It is now well established that, in addition to the conventional genetic inheritance (the so-called fixed inheritance), there are additional ‘malleable' epigenetic influences (the so-called soft inheritance) which shape the future of the growing fetus. These mechanisms translate the environmental messages to the structure and the function of the developing fetus and leave a permanent mark. They are described under the general term of ‘epigenetic' and represent gene-environment interactions. These new exciting findings describe a modifiable component of the intergenerational transmission of health and disease traits and offer hope of curtailing the rapidly expanding epidemic of NCDs across the world populations. Specific evidence is available for susceptibility to obesity-adiposity, diabetes, cardiovascular disease, neuropsychiatric disorders and cancers. The life-course evolution of these disorders includes a series of changes in the epigenome which start from the periconceptional period and continue to occur in the later life, producing an evolving phenotype which finally ends in a clinically recognisable disorder (fig. 8). Both undernutrition and overnutrition contribute to these processes. In the developing countries undergoing rapid socioeconomic and nutritional transition, the two cycles could operate one after the other in one life time, producing an even more detrimental effect on the phenotype (dual teratogenesis) (fig. 9). This may contribute to the high prevalence of these conditions. Preventive measures will depend on identifying specific exposures, demonstrating an effect of acting on them. Given the difficulties in identifying specific exposures among the multitude as well as the long latency between exposure and disease manifestation, this is not an easy task. Despite these limitations, substantial progress has been made in the last 25 years in this field both in animal and human models. The science of DOHaD is now well established, and preventive trials are in progress. Considering the difficulty of implementing long-term lifestyle modifications in adults to control the risk of NCDs, the model of primordial prevention by influencing the lifestyle of young girls and pregnant women in the relatively short period of periconceptional and gestational windows offers a more attractive alternative. The success of such interventions will be an appropriate tribute to the brilliant research of pioneers in this field over the last many decades.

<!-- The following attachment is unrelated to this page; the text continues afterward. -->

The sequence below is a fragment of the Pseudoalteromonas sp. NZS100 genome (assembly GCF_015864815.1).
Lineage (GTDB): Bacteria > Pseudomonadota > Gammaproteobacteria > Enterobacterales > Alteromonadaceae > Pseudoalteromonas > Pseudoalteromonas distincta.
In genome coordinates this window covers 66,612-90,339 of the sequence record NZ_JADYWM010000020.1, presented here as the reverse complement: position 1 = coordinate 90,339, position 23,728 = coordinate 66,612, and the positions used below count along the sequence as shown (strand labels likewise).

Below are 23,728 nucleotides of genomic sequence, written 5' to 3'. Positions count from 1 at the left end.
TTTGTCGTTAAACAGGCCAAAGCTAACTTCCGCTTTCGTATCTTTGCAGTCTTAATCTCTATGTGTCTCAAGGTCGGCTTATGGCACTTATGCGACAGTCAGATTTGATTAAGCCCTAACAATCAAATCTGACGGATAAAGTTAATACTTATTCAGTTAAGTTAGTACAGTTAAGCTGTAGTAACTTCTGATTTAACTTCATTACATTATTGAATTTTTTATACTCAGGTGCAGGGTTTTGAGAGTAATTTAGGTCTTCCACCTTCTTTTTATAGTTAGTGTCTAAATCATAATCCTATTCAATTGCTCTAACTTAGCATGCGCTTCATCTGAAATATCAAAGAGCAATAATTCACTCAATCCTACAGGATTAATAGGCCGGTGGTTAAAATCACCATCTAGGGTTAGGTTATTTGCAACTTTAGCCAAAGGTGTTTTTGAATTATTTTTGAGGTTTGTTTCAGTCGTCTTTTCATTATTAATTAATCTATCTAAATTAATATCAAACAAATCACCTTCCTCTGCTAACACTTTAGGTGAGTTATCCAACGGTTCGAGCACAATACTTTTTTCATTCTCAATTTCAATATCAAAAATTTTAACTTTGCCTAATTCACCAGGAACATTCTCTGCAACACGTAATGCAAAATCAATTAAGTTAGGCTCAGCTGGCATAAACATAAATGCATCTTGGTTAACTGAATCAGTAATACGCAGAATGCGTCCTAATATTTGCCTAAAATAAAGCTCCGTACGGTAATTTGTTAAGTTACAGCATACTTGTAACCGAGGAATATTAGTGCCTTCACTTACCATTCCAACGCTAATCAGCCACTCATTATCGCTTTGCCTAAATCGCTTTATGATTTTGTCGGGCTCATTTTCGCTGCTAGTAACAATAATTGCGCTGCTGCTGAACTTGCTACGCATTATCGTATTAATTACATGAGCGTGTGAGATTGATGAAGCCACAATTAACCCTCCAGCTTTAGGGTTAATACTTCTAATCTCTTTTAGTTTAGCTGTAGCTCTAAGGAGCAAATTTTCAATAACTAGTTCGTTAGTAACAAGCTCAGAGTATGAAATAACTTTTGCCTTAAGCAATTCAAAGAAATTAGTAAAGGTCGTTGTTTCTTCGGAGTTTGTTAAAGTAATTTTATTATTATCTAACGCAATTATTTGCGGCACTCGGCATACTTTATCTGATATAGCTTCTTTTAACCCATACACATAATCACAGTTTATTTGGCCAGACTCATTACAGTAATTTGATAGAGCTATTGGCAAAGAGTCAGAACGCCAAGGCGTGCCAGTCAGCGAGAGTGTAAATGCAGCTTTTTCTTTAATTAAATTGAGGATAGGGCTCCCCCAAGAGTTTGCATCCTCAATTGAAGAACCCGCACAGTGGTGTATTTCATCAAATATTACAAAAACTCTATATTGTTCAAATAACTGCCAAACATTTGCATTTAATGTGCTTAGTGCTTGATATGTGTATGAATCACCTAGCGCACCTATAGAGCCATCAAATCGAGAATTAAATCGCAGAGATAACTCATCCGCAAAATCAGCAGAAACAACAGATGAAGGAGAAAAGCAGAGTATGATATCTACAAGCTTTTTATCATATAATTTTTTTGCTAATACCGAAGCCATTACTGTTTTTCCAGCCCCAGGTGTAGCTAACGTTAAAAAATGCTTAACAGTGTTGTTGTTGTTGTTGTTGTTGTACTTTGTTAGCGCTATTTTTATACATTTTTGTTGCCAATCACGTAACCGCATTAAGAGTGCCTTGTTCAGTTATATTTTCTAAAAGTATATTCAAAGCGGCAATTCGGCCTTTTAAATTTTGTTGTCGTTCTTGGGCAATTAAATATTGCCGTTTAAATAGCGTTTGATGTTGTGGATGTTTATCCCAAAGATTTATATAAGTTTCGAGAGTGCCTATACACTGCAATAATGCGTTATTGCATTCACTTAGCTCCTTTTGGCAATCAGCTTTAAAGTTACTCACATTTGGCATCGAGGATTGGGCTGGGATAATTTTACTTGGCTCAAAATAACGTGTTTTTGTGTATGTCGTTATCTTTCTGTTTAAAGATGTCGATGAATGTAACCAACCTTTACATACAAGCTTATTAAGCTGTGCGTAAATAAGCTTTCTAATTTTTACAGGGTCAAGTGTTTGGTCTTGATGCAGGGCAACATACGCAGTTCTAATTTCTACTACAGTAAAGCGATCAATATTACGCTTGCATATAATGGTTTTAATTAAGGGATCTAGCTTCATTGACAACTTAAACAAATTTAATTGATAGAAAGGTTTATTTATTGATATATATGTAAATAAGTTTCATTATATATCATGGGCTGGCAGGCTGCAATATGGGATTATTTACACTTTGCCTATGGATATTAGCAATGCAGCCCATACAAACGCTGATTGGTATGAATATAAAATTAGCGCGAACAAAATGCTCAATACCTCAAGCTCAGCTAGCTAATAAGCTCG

To all collaborators, funding agencies and participants.
The author declares no conflicts of interest in relation to this article. The writing of this article was supported by Nestlé Nutrition Institute.